To date, 70 percent of Americans oppose slaughtering horses, and roughly the same amount or more were in favor of the de facto ban on horse meat production by the U.S. Congress five years ago. In a recent CNN poll, 45 percent of those surveyed said they would never eat horse meat, no matter what the provocation, and another 18 percent said they would only eat it under dire circumstances.

In fact, one of President Obama's lesser-known campaign promises were to those who supported an all-inclusive ban on horse slaughter and horse meat consumption in the U.S., including the exporting of horses into Mexico and Canada for slaughter.

Finally, by signing this bill, President Obama will not only be going against those who are opposed to animal cruelty but also possibly hurting the economy. Federal regulation and tacit approval of re-opened slaughterhouses would cost Americans roughly $50 million, and all for horse meat that few in the U.S. will eat, instead shipped overseas to the dozens of other countries who view horse meat as a delicacy.

5. Chemicals like bute could kill you.

According to recent studies, people who consume horse meat are often at risk for being poisoned by phenulbutazone, also known as bute. The non-steroid anti-inflammatory drug was supposed to be used for severe cases of arthritis, but have been found to cause serious and sometimes lethal side-effects in humans.

Because horses are not as effected by bute as people are, however, the drug is frequently utilized at thoroughbred racetracks. It is also, however, used nationwide by many horse owners to mitigate pain from injuries the animal have sustained. Some of those horses will end up becoming horse meat, and that means some humans will likely end up with seizures, ulcers, aplastic anemia and severe organ damage.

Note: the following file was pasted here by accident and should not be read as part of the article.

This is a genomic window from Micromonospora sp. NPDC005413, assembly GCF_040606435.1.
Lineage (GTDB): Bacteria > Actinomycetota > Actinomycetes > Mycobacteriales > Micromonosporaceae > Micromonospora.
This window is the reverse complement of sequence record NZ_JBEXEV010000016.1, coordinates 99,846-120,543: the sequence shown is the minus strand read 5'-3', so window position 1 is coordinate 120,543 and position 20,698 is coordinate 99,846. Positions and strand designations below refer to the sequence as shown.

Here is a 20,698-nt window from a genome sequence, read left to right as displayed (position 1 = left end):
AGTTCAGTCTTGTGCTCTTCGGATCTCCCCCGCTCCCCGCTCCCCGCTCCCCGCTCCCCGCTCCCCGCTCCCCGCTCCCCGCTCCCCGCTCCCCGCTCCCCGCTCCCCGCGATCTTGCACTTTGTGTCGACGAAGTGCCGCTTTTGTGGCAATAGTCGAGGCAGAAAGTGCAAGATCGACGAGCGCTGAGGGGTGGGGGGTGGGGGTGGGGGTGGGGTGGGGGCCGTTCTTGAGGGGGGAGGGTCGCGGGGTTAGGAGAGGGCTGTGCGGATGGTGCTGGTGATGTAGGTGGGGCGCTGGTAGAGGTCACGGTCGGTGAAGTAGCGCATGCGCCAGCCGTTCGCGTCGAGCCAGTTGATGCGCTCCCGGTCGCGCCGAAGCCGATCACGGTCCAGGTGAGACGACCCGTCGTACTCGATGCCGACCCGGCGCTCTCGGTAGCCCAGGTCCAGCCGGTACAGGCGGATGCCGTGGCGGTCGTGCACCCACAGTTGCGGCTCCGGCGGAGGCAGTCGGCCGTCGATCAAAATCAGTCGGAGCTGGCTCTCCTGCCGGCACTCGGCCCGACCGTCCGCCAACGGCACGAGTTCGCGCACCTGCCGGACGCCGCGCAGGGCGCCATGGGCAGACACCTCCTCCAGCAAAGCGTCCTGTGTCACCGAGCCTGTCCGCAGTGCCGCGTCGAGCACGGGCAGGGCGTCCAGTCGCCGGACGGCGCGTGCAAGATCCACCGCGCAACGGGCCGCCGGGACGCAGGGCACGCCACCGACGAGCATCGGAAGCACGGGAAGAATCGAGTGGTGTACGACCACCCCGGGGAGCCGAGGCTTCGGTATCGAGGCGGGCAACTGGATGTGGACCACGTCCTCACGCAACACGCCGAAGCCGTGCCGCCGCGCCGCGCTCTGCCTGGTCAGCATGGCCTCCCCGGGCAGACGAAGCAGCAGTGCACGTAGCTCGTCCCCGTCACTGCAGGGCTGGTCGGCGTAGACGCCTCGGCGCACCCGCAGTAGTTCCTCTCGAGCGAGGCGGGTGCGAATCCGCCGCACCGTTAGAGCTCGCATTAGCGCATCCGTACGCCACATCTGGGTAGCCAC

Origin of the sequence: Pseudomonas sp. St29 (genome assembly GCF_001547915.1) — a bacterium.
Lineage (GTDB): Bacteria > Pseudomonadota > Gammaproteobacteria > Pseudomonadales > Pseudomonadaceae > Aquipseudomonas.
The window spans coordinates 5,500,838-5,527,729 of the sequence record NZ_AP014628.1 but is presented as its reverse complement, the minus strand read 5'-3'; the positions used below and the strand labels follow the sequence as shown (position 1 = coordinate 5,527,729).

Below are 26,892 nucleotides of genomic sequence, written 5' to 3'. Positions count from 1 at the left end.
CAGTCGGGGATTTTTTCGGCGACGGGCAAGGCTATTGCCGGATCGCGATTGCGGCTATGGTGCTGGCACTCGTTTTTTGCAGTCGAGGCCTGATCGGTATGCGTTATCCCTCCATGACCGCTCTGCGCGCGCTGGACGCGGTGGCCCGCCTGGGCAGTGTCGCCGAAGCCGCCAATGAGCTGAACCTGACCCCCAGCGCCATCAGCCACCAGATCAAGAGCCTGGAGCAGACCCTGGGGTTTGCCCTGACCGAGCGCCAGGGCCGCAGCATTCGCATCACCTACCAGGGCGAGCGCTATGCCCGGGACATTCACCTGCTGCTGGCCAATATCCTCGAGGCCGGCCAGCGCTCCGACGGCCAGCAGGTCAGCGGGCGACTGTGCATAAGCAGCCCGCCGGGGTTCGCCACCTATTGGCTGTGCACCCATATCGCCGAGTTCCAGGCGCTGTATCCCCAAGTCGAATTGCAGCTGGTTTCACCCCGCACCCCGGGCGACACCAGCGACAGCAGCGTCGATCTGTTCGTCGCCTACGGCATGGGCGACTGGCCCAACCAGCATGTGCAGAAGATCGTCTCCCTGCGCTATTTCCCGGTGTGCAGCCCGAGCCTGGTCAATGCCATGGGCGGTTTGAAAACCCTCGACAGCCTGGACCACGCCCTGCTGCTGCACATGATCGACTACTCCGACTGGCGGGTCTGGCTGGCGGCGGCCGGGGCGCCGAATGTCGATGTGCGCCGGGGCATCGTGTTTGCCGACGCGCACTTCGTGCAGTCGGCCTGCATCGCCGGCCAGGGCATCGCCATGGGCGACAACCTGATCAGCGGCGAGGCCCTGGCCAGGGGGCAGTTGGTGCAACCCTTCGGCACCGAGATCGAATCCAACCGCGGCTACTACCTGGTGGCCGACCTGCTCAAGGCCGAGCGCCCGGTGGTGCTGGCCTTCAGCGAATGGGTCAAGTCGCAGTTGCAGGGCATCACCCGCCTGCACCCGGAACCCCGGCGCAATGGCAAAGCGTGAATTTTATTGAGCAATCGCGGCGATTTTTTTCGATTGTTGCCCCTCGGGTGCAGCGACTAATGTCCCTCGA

And that's just the most well-known poison. Many American horses, almost none of which are of the breed to feed variety, are pumped full of chemicals and toxins to keep them on their feet for carriage rides or to improve their speed during races. Everyday products like equine de-wormer or fly spray can also find their way into horse meat.

Even if the U.S. government clamps down on regulating bute and other chemicals in horses, the current restrictions again only apply to those animal bred specifically tor slaughter. Show horses, riding horses, race horses and barrel horses are just a few animals who could potentially end up on someone's dinner table, drugs included.

In the end, Americans will have a say in whether or not they will ever accept horse meat as food. But if the U.S. Congress holds up this new move towards legalizing horse slaughter, lifting the de facto ban on mass production, thousands if not millions of horses will still be exported out of the U.S., with no guarantee for their humane treatment or consumers' safety.